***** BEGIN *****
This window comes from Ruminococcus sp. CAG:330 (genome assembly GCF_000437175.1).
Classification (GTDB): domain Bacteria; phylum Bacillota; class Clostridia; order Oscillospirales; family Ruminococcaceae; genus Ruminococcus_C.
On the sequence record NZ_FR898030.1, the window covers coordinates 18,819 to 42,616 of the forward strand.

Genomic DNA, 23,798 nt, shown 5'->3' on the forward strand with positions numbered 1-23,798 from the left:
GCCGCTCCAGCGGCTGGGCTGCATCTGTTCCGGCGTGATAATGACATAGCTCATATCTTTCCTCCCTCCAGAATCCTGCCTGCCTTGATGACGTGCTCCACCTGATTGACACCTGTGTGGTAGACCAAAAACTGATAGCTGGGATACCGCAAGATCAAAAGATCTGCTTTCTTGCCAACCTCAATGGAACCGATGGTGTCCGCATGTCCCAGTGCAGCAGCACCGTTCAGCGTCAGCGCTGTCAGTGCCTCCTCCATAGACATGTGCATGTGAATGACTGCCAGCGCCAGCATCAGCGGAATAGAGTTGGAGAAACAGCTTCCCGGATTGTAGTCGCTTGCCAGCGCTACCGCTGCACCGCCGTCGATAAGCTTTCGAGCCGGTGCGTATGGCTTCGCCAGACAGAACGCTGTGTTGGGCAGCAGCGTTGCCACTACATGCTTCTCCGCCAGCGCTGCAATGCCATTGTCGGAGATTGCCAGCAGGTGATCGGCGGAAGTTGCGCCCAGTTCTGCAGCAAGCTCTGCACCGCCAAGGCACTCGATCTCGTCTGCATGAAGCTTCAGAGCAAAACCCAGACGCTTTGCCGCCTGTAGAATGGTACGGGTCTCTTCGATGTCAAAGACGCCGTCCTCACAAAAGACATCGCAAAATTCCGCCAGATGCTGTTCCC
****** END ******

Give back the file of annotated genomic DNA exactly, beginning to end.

This window comes from Ruminococcus sp. CAG:330 (genome assembly GCF_000437175.1).
Classification (GTDB): domain Bacteria; phylum Bacillota; class Clostridia; order Oscillospirales; family Ruminococcaceae; genus Ruminococcus_C.
On the sequence record NZ_FR898030.1, the window covers coordinates 18,819 to 42,616 of the forward strand.

Genomic DNA, 23,798 nt, shown 5'->3' on the forward strand with positions numbered 1-23,798 from the left:
GCCGCTCCAGCGGCTGGGCTGCATCTGTTCCGGCGTGATAATGACATAGCTCATATCTTTCCTCCCTCCAGAATCCTGCCTGCCTTGATGACGTGCTCCACCTGATTGACACCTGTGTGGTAGACCAAAAACTGATAGCTGGGATACCGCAAGATCAAAAGATCTGCTTTCTTGCCAACCTCAATGGAACCGATGGTGTCCGCATGTCCCAGTGCAGCAGCACCGTTCAGCGTCAGCGCTGTCAGTGCCTCCTCCATAGACATGTGCATGTGAATGACTGCCAGCGCCAGCATCAGCGGAATAGAGTTGGAGAAACAGCTTCCCGGATTGTAGTCGCTTGCCAGCGCTACCGCTGCACCGCCGTCGATAAGCTTTCGAGCCGGTGCGTATGGCTTCGCCAGACAGAACGCTGTGTTGGGCAGCAGCGTTGCCACTACATGCTTCTCCGCCAGCGCTGCAATGCCATTGTCGGAGATTGCCAGCAGGTGATCGGCGGAAGTTGCGCCCAGTTCTGCAGCAAGCTCTGCACCGCCAAGGCACTCGATCTCGTCTGCATGAAGCTTCAGAGCAAAACCCAGACGCTTTGCCGCCTGTAGAATGGTACGGGTCTCTTCGATGTCAAAGACGCCGTCCTCACAAAAGACATCGCAAAATTCCGCCAGATGCTGTTCCC